When moving out of a house, one may not take the mezuzahs with him because doing so is a danger.[81] The Gemorah[82] brings the story of a person who removed hismezuzahs and ended up burying his wife and two children. The reason for this inyun is because when a house does not have a mezuzah mazikim come to the house.[83] Theposkim say one who is renting a house to or from a goy should remove the mezuzahs from his apartment[84] since the goy may treat the mezuzahs with disrespect.[85] One may take off the mezuzahs even before the goyish tenant or landlord comes to the house.[86] Accordingly, one who moves out of an apartment in a city house project may remove the mezuzahs.[87] Some poskim say even if the mezuzahs are needed in another house they may not be taken off. One who will not be able to find any other mezuzahs can be lenient and remove the mezuzahs.[88] Even if the new tenant will bring other mezuzahs, one may still not remove his mezuzahs before leaving.[89] One may not tell a young child or a goy to remove any mezuzah that he himself is not allowed to remove.[90] One may remove the mezuzahs if the house will remain vacant.[91] If the apartment will be painted before the next tenant, one may remove the mezuzahs before he leaves.[92]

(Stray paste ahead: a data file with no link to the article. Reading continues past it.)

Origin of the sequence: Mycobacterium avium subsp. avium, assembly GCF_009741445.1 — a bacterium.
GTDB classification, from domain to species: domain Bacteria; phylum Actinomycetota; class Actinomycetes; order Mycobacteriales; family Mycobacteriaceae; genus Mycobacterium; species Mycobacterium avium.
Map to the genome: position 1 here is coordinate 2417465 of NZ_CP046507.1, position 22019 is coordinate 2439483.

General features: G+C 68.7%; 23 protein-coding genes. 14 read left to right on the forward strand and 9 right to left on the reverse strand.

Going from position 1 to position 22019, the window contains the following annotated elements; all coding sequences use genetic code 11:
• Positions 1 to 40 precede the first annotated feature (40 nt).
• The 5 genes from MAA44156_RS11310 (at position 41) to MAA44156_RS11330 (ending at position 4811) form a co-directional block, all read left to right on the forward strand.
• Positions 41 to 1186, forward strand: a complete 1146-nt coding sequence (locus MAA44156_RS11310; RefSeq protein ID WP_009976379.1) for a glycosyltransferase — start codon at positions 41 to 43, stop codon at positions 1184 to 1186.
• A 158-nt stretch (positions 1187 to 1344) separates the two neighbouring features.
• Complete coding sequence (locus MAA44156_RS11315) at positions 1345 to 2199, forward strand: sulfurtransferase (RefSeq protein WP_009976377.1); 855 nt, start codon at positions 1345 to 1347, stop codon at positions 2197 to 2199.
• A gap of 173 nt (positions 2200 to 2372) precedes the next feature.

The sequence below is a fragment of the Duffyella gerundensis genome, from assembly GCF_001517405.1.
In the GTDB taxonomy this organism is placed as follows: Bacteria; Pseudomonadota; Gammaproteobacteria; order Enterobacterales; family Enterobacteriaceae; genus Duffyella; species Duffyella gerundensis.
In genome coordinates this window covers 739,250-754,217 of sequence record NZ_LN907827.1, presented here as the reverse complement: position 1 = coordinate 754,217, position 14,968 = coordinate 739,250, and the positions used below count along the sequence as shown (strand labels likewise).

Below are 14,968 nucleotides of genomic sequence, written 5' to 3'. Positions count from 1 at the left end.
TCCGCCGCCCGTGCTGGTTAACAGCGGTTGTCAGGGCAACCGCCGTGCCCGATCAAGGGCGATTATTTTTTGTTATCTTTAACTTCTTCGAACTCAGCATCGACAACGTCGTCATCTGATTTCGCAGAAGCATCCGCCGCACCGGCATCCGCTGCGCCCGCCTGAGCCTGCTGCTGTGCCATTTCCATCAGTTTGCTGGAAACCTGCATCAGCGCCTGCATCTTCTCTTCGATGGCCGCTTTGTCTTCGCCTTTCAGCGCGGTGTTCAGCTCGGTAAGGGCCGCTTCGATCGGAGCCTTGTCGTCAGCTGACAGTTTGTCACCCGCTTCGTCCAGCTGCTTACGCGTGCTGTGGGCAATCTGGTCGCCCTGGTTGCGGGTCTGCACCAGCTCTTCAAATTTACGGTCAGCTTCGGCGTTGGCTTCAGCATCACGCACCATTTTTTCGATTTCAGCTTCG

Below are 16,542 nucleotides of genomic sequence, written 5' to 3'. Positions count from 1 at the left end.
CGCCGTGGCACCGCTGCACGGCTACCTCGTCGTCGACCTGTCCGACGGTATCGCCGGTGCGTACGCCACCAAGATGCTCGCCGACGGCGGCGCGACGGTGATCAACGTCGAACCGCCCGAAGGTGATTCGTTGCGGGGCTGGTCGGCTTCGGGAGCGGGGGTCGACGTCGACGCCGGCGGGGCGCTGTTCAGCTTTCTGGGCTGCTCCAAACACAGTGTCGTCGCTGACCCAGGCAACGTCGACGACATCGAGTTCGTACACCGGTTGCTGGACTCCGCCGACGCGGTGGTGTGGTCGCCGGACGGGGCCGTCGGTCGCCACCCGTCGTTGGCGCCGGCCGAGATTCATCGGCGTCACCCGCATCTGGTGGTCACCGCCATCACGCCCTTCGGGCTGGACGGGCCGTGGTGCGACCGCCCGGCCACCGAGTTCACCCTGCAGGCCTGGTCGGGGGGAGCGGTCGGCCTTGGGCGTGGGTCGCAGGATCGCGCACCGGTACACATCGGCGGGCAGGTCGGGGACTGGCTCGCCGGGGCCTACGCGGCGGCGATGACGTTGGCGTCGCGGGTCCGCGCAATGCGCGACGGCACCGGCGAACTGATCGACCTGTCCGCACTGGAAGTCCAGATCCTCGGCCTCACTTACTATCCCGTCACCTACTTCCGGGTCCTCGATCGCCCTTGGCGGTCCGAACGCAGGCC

Some say one who takes his mezuzahs to be checked should make sure to put other mezuzahs up temporarily.[93] Others say it is not necessary to do so if some doorposts have mezuzahs on them.[94]


There is an opinion in the poskim that says if the person who moved into the house removed the mezuzahs then one may take them back from him.[95] Some poskim say one may remove the mezuzahs to replace them with other ones.[96]


One who rents his home to a person who is mechalel Shabbos should leave the mezuzahs on because even such people tend to treat the mezuzahs with great respect.[97]However, if one knows the mezuzahs will not be treated properly, the mezuzahs should be removed.[98] If the owner is someone (even a Yid) who will not take care of themezuzahs one may remove them when he leaves.[99] The same din would apply if the owner is an apikores.[100]